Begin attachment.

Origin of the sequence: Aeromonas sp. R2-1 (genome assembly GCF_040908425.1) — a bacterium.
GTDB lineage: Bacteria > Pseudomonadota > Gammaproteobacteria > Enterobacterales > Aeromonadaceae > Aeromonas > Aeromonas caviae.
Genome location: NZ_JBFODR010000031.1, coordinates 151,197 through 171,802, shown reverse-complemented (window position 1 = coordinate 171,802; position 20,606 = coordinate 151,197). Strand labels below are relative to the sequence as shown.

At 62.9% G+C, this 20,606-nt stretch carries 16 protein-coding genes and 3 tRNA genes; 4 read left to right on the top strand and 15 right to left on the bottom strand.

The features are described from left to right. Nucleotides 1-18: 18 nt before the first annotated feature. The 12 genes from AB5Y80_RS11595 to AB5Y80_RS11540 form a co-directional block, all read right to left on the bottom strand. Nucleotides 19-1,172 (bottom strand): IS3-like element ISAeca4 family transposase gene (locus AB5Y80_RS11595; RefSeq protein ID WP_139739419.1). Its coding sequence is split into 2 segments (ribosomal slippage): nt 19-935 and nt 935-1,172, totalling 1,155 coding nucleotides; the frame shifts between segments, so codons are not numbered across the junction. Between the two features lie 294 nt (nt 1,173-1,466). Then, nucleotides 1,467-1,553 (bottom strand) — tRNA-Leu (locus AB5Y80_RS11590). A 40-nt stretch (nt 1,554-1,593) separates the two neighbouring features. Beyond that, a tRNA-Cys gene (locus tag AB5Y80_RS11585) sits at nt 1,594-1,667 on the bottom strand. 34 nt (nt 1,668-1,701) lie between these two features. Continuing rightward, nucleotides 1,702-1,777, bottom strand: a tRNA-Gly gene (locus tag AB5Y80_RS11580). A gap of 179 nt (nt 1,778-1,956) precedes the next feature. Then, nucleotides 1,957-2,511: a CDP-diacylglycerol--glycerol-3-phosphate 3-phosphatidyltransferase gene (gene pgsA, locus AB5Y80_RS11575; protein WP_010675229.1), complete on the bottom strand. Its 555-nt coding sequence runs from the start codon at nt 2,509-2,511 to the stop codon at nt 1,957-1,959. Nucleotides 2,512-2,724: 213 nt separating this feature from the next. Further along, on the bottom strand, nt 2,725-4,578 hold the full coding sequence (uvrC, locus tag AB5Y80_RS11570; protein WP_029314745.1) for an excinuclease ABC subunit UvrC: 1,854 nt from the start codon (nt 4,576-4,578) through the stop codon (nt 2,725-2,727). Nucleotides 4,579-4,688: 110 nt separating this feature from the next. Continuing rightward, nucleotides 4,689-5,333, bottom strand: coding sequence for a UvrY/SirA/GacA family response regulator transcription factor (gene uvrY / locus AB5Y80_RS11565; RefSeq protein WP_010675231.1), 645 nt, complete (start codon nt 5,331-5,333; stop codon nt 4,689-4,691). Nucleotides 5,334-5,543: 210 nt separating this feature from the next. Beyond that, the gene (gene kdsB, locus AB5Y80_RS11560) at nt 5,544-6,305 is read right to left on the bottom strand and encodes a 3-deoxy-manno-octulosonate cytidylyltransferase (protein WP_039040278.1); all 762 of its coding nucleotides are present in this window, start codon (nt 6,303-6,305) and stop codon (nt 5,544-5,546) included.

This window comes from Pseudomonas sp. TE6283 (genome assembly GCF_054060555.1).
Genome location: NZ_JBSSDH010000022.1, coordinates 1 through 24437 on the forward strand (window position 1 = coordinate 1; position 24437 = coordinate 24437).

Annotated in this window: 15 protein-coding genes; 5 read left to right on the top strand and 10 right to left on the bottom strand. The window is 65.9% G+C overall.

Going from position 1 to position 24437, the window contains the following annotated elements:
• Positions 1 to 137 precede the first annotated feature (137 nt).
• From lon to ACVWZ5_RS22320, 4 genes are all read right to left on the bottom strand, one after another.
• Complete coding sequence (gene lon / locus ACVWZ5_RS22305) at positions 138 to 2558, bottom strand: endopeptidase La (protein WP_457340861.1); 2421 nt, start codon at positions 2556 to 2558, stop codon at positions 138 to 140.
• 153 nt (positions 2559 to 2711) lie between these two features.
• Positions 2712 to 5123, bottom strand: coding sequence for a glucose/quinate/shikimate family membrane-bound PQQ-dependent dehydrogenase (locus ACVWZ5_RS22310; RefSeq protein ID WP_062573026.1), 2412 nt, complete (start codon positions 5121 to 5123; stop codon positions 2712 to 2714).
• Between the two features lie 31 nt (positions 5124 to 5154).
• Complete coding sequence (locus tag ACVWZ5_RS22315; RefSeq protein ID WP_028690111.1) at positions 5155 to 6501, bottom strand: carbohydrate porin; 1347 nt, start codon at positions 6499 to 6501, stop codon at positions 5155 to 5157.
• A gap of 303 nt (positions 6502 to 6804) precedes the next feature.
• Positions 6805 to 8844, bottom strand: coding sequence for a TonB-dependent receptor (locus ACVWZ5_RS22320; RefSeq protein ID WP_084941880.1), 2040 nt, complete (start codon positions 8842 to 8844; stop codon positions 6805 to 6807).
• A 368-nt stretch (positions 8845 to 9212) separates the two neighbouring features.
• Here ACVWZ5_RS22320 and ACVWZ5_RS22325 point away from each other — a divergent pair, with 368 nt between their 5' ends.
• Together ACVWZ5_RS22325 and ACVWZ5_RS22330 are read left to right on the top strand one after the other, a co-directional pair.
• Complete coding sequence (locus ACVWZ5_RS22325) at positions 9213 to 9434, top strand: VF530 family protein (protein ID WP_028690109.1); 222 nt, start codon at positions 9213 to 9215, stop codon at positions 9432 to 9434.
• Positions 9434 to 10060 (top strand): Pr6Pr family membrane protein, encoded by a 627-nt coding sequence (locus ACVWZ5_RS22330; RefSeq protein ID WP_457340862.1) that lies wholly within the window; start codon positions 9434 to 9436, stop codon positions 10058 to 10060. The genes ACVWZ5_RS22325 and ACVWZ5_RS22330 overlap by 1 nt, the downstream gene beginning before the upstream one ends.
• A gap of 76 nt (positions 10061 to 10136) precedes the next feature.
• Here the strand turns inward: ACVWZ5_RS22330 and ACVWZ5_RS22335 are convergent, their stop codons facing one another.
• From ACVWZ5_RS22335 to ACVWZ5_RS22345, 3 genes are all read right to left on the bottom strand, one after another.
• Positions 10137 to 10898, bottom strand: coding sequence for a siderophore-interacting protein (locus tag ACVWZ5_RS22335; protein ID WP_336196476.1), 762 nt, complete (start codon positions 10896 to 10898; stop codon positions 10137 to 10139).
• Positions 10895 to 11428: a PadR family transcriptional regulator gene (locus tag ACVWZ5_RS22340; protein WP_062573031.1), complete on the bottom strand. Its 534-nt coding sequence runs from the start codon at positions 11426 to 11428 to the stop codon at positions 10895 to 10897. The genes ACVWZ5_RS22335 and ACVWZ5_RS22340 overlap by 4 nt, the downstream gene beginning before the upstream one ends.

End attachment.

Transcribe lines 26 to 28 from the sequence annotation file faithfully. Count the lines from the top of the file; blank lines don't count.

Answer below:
• From ACVWZ5_RS22335 to ACVWZ5_RS22345, 3 genes are all read right to left on the bottom strand, one after another.
• Positions 10137 to 10898, bottom strand: coding sequence for a siderophore-interacting protein (locus tag ACVWZ5_RS22335; protein ID WP_336196476.1), 762 nt, complete (start codon positions 10896 to 10898; stop codon positions 10137 to 10139).
• Positions 10895 to 11428: a PadR family transcriptional regulator gene (locus tag ACVWZ5_RS22340; protein WP_062573031.1), complete on the bottom strand. Its 534-nt coding sequence runs from the start codon at positions 11426 to 11428 to the stop codon at positions 10895 to 10897. The genes ACVWZ5_RS22335 and ACVWZ5_RS22340 overlap by 4 nt, the downstream gene beginning before the upstream one ends.